Ticketfly Founder Launches Blockchain-Powered Ticket Platform
The Ticketfly co-founder and former president of TicketWeb, Dan Teree, has launched a new ticketing platform, Big Neon, which he hopes to have powered by Tari blockchain technology in 2020.
Teree departed from Ticketfly in 2013, two years before it was acquired by Pandora and then sold to Eventbrite. However, as of last month, Eventbrite announced that it plans to phase-out the Ticketfly brand, replacing it with a new platform dubbed Eventbrite Music. Teree believes his platform will compete with Eventbrite, telling Billboard that “ticketing companies are consolidating and getting bigger, but not necessarily better.”
“[Eventbrite is] still busy integrating, so it’s hard to move the dial on innovation quickly,” he said. “We’re going to be building brand new, highly-focused applications in a secure language and cruising through development while they’re doing client and data migrations and trying to do gap analysis on how [they] deep six the Ticketfly platform.”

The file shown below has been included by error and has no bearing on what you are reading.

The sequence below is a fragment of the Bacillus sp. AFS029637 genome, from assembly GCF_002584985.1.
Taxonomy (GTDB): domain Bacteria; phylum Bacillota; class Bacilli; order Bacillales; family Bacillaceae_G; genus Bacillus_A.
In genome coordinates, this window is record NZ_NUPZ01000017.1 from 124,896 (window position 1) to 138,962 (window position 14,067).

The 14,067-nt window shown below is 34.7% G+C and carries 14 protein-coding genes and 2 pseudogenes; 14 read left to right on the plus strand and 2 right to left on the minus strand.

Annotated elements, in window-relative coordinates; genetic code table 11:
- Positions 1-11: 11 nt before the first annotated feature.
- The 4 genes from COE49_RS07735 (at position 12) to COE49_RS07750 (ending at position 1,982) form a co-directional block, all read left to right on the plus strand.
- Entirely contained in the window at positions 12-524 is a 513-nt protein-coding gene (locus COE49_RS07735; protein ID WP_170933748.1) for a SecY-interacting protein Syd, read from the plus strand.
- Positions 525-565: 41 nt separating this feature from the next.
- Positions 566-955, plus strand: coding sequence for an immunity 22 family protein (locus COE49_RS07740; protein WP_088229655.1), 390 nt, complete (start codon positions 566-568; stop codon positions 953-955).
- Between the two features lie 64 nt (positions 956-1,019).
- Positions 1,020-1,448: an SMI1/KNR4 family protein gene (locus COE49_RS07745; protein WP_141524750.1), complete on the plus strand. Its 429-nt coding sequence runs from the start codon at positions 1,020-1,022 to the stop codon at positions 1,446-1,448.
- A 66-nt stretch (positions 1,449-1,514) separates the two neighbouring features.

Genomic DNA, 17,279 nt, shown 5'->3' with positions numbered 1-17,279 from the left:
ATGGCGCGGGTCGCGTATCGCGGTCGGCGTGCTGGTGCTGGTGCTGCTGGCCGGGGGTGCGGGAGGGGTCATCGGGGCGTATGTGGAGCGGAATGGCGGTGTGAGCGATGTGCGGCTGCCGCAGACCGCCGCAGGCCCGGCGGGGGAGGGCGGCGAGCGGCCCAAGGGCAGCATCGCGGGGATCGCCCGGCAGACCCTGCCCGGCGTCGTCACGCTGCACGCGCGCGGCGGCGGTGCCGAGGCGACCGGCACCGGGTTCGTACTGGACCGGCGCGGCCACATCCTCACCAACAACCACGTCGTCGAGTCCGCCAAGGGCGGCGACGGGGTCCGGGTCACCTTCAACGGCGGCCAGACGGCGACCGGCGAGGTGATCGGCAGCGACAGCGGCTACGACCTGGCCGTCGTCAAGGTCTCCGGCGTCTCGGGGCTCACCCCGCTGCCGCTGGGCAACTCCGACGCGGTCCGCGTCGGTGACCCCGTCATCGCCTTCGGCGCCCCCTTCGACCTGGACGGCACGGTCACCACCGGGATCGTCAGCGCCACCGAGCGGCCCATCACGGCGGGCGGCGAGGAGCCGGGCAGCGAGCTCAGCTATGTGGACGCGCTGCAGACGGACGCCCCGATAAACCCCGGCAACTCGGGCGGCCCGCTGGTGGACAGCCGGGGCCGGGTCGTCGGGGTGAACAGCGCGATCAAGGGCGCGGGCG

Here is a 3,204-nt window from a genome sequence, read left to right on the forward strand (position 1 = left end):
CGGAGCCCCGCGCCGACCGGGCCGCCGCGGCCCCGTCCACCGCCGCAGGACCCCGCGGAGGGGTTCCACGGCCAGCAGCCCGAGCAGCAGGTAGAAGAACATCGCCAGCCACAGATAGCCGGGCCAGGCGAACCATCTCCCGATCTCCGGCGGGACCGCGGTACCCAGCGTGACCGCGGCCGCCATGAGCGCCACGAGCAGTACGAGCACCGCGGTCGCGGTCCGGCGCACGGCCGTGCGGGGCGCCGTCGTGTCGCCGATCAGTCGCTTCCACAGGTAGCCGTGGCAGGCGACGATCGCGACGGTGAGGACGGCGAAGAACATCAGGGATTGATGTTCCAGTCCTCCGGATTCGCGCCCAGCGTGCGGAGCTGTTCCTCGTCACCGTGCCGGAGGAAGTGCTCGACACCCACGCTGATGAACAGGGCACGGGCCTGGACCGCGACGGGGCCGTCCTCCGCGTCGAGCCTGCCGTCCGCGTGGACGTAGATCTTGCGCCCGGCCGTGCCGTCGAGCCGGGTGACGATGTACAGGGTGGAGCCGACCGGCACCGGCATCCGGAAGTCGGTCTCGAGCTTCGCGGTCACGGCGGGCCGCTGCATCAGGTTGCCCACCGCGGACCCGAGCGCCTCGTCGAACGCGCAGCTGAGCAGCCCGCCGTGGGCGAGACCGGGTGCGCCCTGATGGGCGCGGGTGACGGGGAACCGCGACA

While the Tari protocol is still in development, Teree said they’ll release Big Neon now and will chain-enable it once the Tari protocol is “live and in the wild.” The platform will allow a mobile-only ticket solution, allowing promoters to build shows and check ticket counts, while engaging better with fans.
The blockchain is open-source, so other ticketing companies around the world will have access to Big Neon’s database to build their own third-party distribution networks. Teree sees the platform as being the first ticketing company to combine the primary and secondary markets with blockchain technology. He told Celebrity Access that Big Neon is “the biggest innovation in the ticketing industry since the first ticket was sold online.”
So far, the company has reportedly secured multi-year, multi-million dollar ticketing contracts within the U.S. and has around 300,000 tickets under contract. Big Neon has also confirmed two current Ticketfly and Eventbrite clients, Washington D.C.’s Blisspop Productions and the San Francisco club Public Works, as Big Neon adopters.
“I’m pretty damn confident the Big Neon team will deliver more innovation and genuine customer service in their first year than the other ticketing companies have in the last decade,” Public Works founder Jeff Whitmore said in a press release. “The industry can use a good swift kick in the $%#!. My money is on Big Neon to provide that kick.”